Since chills can be a sign of infection, you may want to bring this up with your primary care physician
. He or she will be able to examine you and take a more detailed history about how your feeling and make a better decision from that information. While chills and fever often come together, they don't necessarily have to. Chills (also known as rigors), are caused by your body's attempt to burn energy and increase your body temperature. This happens usually when your body is trying to fight off an infection. Thus, chills assist in causing fever, but often arrive first before your body temperature actually goes up. The most common causes of chills in the setting of infection are Influenza, Pneumonia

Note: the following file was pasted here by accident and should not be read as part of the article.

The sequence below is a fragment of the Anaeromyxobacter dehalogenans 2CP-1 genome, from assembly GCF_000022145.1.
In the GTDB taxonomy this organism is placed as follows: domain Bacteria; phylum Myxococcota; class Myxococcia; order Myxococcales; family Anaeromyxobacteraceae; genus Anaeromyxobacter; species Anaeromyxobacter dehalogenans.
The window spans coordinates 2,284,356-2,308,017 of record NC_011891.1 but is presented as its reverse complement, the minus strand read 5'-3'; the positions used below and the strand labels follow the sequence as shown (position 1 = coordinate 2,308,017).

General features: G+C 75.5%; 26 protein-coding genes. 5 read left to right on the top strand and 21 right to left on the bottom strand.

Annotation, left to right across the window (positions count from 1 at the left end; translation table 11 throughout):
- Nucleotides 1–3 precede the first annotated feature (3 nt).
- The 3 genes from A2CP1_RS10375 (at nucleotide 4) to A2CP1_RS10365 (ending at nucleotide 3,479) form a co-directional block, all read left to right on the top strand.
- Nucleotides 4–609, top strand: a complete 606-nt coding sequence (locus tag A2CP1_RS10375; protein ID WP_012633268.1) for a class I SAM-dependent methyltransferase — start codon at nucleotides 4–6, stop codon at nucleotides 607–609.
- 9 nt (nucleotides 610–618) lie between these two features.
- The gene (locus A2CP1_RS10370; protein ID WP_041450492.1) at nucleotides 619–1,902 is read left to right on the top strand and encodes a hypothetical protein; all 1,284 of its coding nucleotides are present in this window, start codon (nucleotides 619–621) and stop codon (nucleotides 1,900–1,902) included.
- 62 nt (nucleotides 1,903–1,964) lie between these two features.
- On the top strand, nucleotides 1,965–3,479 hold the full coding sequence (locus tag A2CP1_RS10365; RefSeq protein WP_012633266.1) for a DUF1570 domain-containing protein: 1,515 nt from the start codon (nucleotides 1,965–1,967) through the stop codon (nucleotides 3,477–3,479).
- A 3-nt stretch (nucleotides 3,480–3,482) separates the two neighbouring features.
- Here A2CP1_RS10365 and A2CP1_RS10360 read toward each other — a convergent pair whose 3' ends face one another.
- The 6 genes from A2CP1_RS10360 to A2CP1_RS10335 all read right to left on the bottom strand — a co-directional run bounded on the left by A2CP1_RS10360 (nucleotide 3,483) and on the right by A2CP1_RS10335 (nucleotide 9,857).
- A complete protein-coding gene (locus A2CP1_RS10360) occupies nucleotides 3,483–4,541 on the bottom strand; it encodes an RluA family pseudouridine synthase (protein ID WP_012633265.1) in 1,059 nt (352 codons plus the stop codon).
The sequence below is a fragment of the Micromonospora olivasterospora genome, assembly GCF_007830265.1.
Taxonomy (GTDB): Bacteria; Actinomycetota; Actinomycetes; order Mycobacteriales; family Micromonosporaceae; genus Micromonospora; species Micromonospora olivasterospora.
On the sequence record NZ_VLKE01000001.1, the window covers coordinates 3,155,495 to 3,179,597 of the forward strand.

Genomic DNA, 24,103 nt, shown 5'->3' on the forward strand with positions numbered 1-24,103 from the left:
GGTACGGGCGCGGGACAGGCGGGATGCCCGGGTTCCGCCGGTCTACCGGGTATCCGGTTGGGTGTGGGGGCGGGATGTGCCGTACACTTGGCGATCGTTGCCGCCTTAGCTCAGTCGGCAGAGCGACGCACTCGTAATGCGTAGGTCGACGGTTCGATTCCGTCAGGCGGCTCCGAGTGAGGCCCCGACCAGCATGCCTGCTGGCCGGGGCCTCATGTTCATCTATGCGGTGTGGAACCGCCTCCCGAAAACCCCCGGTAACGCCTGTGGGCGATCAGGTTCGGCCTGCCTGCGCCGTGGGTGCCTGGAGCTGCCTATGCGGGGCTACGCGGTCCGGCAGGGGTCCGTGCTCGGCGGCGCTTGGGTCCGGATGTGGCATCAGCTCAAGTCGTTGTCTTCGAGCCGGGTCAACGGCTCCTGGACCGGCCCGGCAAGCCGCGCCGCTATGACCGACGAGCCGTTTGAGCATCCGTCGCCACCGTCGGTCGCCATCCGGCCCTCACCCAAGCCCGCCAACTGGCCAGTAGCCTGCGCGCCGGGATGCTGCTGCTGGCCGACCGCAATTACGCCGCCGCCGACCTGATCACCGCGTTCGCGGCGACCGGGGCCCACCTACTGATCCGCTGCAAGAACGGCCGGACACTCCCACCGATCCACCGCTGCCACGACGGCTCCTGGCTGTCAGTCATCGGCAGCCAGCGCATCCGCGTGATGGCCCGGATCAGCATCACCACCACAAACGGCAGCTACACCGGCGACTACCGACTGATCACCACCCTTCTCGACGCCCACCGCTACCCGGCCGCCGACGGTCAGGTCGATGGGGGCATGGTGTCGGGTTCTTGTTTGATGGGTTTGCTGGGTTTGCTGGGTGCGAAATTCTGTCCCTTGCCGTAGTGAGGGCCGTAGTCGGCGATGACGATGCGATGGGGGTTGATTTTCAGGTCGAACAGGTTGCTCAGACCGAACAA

, Kidney infections etc. If you felt normal the next morning, then either your chills were not the cause of the infection, or your body may have fought it off. Another cause of just feeling cold include hormonal deficiencies such as hypothyroidism (not having enough thyroid hormone). If you continue to feel cold, you doctor
can perform a TSH test to measure your thyroid function. Good luck, I hope you stay warm.